Noa's Ark Alpaca Farm & Fiber Mill

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FAQ's

What is the procedure for washing finished yarn?

Washing, When & by Whom?

Should I combine several fleeces as a batch?

When do you blend your fiber?

Do I want to turn my fiber into yarn, roving, or batts?

What weight and ply yarns should I have made?

Do I want to have my yarn put into skeins or on cones?

Should I dye my fiber before I send it?

 

1. Washing instructions for your finished yarn:

For washing we suggest HOT water & a small amount of detergent. Let the skeins soak for 15 minutes then rinse in HOT water for approximately 5 to 10 minutes. This will remove any leftover conditioning oils & help the yarn blossom up.

You will then want to put your yarn in your washing machine on the spin cycle to spin out the excess water. We suggest using a linen/lingerie laundering bag.

After spinning, unwrap your skein & hang over (through) a rod to dry. If you have several skeins to dry, be sure to separate them on the rod for faster dying………



2. We only wash yarn when requested by the customer (see web site for pricing).

Many people prefer to wash their own yarn and avoid the additional cost. Whatever you decide, yarn should be washed prior to use.

  1. Yarn spun in our mill has a very consistent balance. By washing you will make it “Blossom”. Yarn that comes back unwashed will take on the look of a yarn one step down in size,  i.e. what looks like lace will be more a fingering after it has been washed.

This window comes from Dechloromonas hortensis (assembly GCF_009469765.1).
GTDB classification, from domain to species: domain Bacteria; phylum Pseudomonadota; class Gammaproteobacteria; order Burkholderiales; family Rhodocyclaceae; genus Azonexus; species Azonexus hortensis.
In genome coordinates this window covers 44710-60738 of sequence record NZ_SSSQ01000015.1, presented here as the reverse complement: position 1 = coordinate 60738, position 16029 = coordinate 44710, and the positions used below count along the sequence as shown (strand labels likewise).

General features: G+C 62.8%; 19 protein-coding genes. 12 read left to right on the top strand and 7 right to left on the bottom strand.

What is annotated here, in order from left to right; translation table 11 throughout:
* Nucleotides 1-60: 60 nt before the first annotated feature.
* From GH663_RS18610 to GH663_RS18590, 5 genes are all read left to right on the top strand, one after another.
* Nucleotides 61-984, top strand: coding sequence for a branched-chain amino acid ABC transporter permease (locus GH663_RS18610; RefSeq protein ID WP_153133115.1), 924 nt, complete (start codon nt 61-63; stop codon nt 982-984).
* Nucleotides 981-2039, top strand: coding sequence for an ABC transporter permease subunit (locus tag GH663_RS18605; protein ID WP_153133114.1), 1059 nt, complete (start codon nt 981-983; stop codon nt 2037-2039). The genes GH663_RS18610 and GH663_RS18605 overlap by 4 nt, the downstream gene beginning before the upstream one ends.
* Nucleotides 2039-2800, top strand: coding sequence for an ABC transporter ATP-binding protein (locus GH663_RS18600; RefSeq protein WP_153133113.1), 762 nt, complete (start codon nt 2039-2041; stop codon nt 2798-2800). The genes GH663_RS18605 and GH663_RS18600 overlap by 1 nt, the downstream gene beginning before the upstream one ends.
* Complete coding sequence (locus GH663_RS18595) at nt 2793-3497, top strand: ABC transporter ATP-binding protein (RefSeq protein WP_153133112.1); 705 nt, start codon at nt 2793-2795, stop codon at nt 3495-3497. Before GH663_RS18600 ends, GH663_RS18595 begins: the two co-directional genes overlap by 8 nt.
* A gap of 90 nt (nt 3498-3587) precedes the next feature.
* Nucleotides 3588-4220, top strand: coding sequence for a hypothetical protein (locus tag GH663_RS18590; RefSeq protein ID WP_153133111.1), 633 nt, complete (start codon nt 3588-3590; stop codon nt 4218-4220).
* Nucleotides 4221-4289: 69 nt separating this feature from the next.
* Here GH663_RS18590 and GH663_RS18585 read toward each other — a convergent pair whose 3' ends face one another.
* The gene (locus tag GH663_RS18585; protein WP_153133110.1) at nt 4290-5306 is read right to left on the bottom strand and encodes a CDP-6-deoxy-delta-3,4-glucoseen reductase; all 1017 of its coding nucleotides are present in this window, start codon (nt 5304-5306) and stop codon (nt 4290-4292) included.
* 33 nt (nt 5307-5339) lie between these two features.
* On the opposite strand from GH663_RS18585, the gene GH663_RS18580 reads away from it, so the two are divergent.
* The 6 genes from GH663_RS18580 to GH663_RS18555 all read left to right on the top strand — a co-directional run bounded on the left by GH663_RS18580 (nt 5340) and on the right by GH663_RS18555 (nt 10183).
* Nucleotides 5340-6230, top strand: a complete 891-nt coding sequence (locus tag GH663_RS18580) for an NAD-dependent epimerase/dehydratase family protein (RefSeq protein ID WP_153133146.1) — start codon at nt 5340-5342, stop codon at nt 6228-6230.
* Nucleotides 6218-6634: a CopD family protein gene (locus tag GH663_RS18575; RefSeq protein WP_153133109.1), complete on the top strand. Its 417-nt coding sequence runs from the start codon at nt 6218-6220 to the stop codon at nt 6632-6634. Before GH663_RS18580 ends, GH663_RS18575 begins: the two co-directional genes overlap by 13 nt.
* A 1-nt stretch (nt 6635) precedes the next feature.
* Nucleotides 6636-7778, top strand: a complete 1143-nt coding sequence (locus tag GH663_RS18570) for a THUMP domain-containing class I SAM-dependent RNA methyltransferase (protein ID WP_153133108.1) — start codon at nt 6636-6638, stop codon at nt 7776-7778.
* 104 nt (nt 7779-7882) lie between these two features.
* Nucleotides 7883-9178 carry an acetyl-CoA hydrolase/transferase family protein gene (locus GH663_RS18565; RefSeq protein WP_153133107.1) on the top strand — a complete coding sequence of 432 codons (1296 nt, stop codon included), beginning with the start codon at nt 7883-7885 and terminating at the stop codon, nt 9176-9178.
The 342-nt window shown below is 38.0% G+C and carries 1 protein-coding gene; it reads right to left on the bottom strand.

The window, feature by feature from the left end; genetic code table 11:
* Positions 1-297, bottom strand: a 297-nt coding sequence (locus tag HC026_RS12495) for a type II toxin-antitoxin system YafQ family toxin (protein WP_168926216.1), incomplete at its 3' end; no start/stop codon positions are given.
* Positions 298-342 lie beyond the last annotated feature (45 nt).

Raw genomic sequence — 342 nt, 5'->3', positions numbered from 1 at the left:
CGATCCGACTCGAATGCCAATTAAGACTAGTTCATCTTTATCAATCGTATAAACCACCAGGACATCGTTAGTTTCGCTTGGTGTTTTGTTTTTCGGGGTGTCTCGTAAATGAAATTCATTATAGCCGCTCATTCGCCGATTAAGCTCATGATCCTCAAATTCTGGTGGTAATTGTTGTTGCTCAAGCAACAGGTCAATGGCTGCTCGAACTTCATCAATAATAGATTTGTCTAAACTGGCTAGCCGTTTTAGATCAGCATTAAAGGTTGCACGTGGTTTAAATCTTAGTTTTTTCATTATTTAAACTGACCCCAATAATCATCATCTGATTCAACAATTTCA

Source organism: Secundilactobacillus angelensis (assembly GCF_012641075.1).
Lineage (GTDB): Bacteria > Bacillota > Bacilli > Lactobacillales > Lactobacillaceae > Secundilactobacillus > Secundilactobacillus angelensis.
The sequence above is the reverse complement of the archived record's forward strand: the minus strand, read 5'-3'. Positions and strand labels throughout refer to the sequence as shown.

2. Yarn coming directly from spinning and carding has organic processing oils left in the yarn (referred to as conditioning oil).
  3. If you do wash your own yarn be aware you are going to see the water turn a murky yellow almost dirty color. You might even see some small white foam appear on the water. Again, this is caused by the conditioning oil. You also may see a slight amount of dirt, this depends on the condition we received it in.

3. Should I combine several fleeces as a batch?

If you are processing fiber from several animals and plan to sell or use your yarn, it is nice to have enough to complete a project. This generally means combining like fiber for a larger yield of the same yarn. As long as multiple fleeces have the same micron and length, your end product should be consistent.

 

4. When do you blend your fiber?

The term “blending” means combining two or more fibers evenly into one batch.

You can blend several fleeces of the same type and color, blend in fiber of the same type but a different color, or you can blend different fibers for a versatile and unique product. Blending is a great idea if you want to make your yarn more appealing to fiber artists. For example, adding alpaca to wool creates a softer, warmer yarn that still has some “spring” to it. Adding silk or mohair to alpaca will increase durability and shine. Many sock yarns include either bamboo or nylon for strength and easy washing.

Some blending options include:

ADDING MERINO WOOL
Merino wool adds shine and softness. It is a fine, yet strong fiber that holds dye well and is not itchy. Adding merino to a coarse, short-stapled or tender fleece will improve your end product.

ADDING ALPACA